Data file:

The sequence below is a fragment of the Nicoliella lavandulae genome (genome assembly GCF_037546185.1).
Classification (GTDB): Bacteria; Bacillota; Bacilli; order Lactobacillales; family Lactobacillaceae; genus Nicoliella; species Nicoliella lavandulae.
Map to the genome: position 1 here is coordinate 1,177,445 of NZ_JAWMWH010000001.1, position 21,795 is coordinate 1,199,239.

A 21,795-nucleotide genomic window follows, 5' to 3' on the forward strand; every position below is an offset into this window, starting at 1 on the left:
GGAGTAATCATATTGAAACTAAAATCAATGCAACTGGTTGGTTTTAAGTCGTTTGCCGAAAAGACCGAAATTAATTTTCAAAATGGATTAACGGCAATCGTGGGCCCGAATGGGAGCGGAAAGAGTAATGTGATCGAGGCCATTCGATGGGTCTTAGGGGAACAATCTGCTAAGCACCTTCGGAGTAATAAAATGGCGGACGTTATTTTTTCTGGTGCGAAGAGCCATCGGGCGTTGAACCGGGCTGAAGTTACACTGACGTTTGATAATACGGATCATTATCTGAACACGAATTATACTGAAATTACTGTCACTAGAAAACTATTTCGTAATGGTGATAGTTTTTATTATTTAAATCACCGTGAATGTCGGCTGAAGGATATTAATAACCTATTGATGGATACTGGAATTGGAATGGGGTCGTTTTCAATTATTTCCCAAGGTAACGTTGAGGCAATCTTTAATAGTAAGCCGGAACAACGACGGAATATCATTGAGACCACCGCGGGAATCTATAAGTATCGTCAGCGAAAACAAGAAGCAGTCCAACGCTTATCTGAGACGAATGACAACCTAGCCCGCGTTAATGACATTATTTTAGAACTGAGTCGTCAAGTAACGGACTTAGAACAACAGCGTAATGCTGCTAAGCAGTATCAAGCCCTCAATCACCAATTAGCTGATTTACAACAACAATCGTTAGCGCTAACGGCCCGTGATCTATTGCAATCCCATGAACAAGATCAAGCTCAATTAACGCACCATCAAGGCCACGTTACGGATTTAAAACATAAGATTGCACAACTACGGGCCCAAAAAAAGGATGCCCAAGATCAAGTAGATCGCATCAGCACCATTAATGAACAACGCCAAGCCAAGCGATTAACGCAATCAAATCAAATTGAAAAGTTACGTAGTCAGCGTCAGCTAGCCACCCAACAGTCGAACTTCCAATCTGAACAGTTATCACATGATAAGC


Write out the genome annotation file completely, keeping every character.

The sequence below is a fragment of the Nicoliella lavandulae genome (genome assembly GCF_037546185.1).
Classification (GTDB): Bacteria; Bacillota; Bacilli; order Lactobacillales; family Lactobacillaceae; genus Nicoliella; species Nicoliella lavandulae.
Map to the genome: position 1 here is coordinate 1,177,445 of NZ_JAWMWH010000001.1, position 21,795 is coordinate 1,199,239.

A 21,795-nucleotide genomic window follows, 5' to 3' on the forward strand; every position below is an offset into this window, starting at 1 on the left:
GGAGTAATCATATTGAAACTAAAATCAATGCAACTGGTTGGTTTTAAGTCGTTTGCCGAAAAGACCGAAATTAATTTTCAAAATGGATTAACGGCAATCGTGGGCCCGAATGGGAGCGGAAAGAGTAATGTGATCGAGGCCATTCGATGGGTCTTAGGGGAACAATCTGCTAAGCACCTTCGGAGTAATAAAATGGCGGACGTTATTTTTTCTGGTGCGAAGAGCCATCGGGCGTTGAACCGGGCTGAAGTTACACTGACGTTTGATAATACGGATCATTATCTGAACACGAATTATACTGAAATTACTGTCACTAGAAAACTATTTCGTAATGGTGATAGTTTTTATTATTTAAATCACCGTGAATGTCGGCTGAAGGATATTAATAACCTATTGATGGATACTGGAATTGGAATGGGGTCGTTTTCAATTATTTCCCAAGGTAACGTTGAGGCAATCTTTAATAGTAAGCCGGAACAACGACGGAATATCATTGAGACCACCGCGGGAATCTATAAGTATCGTCAGCGAAAACAAGAAGCAGTCCAACGCTTATCTGAGACGAATGACAACCTAGCCCGCGTTAATGACATTATTTTAGAACTGAGTCGTCAAGTAACGGACTTAGAACAACAGCGTAATGCTGCTAAGCAGTATCAAGCCCTCAATCACCAATTAGCTGATTTACAACAACAATCGTTAGCGCTAACGGCCCGTGATCTATTGCAATCCCATGAACAAGATCAAGCTCAATTAACGCACCATCAAGGCCACGTTACGGATTTAAAACATAAGATTGCACAACTACGGGCCCAAAAAAAGGATGCCCAAGATCAAGTAGATCGCATCAGCACCATTAATGAACAACGCCAAGCCAAGCGATTAACGCAATCAAATCAAATTGAAAAGTTACGTAGTCAGCGTCAGCTAGCCACCCAACAGTCGAACTTCCAATCTGAACAGTTATCACATGATAAGC